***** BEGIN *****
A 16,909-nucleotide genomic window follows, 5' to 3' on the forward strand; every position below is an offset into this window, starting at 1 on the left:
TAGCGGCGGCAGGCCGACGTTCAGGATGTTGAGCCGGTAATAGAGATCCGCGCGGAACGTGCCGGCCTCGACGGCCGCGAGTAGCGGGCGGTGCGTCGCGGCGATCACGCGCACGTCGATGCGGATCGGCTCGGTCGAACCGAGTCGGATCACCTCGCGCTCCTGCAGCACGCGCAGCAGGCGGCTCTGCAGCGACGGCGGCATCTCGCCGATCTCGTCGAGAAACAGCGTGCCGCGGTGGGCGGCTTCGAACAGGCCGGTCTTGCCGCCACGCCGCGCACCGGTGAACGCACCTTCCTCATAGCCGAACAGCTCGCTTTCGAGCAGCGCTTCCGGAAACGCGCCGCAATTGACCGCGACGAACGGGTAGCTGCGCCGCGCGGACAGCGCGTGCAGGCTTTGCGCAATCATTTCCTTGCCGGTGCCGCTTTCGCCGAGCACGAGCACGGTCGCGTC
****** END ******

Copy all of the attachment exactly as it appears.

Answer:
A 16,909-nucleotide genomic window follows, 5' to 3' on the forward strand; every position below is an offset into this window, starting at 1 on the left:
TAGCGGCGGCAGGCCGACGTTCAGGATGTTGAGCCGGTAATAGAGATCCGCGCGGAACGTGCCGGCCTCGACGGCCGCGAGTAGCGGGCGGTGCGTCGCGGCGATCACGCGCACGTCGATGCGGATCGGCTCGGTCGAACCGAGTCGGATCACCTCGCGCTCCTGCAGCACGCGCAGCAGGCGGCTCTGCAGCGACGGCGGCATCTCGCCGATCTCGTCGAGAAACAGCGTGCCGCGGTGGGCGGCTTCGAACAGGCCGGTCTTGCCGCCACGCCGCGCACCGGTGAACGCACCTTCCTCATAGCCGAACAGCTCGCTTTCGAGCAGCGCTTCCGGAAACGCGCCGCAATTGACCGCGACGAACGGGTAGCTGCGCCGCGCGGACAGCGCGTGCAGGCTTTGCGCAATCATTTCCTTGCCGGTGCCGCTTTCGCCGAGCACGAGCACGGTCGCGTC